PB: Yes. My mother was really worried because those days it was very difficult to change your ticket. She said, “Let me go and check with the station master what we can do.” The station master had a look at the ticket and said, “Madam, there is no date on your ticket. You can go any day you want.” That was one small miracle that Swami showed us that very first trip.

RS: A dateless ticket!

PB: Another time, my mother had come for Dussehra and when she was returning Swami called her and asked, “Kamala Sarathy, do you have enough money with you?”

My mother said, “Yes Swami, I have enough.”

He said, “No, no. Here, I want to give you some more money.”

My mother said, “No Swami, I don’t need more money; I have enough,” and didn’t take it. On her return journey, when she reached Bombay (those days we had to change trains at Bombay to go to Delhi) she found that somehow her train had been canceled. So she had to buy new first-class tickets, and she didn’t have enough money.

RS: Oh!

PB: And she got panicky and was cursing herself saying, “Oh! Swami gave me more money and I didn’t take it.” Then all of a sudden, my uncle, Narayan appeared on the platform. He was surprised to see her there and she was so relieved to see him. Finally he got her the tickets she needed. So that again was Swami’s way of showing…

RS: ..that He knew what was coming.

What is the Magic Behind Swami's Irresistible Attraction?

PB: During our second  visit to Puttaparthi, if I am not wrong, a lot of devotees were leaving Parthi and were in tears. And my mother was standing at the gate seeing this and thinking to herself, “There has to be something in Swami. There’s something more than the miracles. It's His love that is drawing all these devotees. Why do they all come and why are they so sad when they have to leave? It must be His love and message.”

sathya sai baba  

And as she was standing there thinking so, Swami quietly came behind her and said, “Kamala Sarathy, that thought you have is the right thought.”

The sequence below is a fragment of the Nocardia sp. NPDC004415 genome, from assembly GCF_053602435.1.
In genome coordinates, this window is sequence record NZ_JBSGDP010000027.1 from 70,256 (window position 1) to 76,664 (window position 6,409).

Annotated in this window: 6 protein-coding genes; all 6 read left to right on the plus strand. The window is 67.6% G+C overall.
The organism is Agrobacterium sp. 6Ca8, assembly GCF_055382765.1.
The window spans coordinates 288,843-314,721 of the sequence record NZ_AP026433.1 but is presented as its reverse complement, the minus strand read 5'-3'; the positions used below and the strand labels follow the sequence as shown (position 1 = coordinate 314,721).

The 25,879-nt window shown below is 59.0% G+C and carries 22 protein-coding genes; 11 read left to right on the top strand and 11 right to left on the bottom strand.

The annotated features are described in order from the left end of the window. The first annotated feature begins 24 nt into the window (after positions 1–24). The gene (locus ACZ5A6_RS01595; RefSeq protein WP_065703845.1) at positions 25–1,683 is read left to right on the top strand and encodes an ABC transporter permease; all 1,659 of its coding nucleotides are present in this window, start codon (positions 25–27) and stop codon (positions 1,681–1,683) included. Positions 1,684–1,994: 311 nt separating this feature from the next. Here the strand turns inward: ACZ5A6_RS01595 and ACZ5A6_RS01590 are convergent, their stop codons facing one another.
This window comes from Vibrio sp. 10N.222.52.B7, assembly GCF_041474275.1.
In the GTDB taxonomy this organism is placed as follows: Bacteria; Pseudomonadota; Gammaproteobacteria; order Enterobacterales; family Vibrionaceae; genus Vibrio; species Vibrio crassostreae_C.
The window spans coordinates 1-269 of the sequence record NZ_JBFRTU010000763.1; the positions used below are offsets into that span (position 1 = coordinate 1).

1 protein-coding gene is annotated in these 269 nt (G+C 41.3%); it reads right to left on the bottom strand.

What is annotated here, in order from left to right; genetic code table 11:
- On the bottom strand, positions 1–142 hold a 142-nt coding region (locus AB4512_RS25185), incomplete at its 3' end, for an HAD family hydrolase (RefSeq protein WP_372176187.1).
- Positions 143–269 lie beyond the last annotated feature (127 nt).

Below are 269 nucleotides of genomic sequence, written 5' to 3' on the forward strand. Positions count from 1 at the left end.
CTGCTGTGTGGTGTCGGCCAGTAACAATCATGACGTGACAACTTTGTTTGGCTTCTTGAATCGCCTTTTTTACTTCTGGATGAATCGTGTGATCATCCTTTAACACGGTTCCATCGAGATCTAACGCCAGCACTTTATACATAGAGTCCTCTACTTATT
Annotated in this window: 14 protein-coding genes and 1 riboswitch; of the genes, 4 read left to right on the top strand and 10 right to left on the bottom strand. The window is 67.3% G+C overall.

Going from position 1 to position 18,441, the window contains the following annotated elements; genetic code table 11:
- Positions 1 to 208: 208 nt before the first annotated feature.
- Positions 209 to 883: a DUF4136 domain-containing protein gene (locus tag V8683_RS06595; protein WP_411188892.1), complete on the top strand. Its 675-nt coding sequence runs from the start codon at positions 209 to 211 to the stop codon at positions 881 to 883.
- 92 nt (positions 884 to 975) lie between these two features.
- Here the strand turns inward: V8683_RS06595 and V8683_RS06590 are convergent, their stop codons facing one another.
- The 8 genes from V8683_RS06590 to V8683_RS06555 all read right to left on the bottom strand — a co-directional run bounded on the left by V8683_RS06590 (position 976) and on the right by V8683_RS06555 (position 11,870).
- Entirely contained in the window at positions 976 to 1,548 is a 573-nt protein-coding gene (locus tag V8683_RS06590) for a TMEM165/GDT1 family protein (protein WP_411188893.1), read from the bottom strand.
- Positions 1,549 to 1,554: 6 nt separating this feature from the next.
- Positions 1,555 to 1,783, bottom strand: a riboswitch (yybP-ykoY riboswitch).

RS: Wow!

PB: And He told her, “Keep that thought.”

RS: He confirmed it.

PB: Yes, He confirmed that it was His love and message, that’s more important than the miracles.

Swami used to write letters to my mother quite often and once He had written asking her to come for Dussehra. About the same time, my sister had her Senior Cambridge exam and so my mother didn't want to leave her. She felt she should be with my sister and coach her.

During that time, one day she had a dream, in which she saw two girls swimming in a pond and pointing to them, Swami was telling her, “Look, today, your children are swimming in a pond. Tomorrow, they will have to swim in the ocean of life. Will you be there for them? Who will be there to protect? Not you, but Me!”

RS: Hmm!

PB: With that dream Swami was indicating to her that her attachment to her children was becoming an impediment to her spiritual life. Immediately she made up her mind to go to Puttaparthi. Then all of a sudden, my uncle from Madras came by, and said, “Look, I’ll coach her; you can go.”

RS: Oh! Perfect timing!

PB: So that was how, Swami facilitated for her to go that time.

RS: And also taught her the lesson of having to let go.

PB: Exactly! So, that was how in every aspect, He was teaching us lessons. That was the amazing thing.



 - Radio Sai team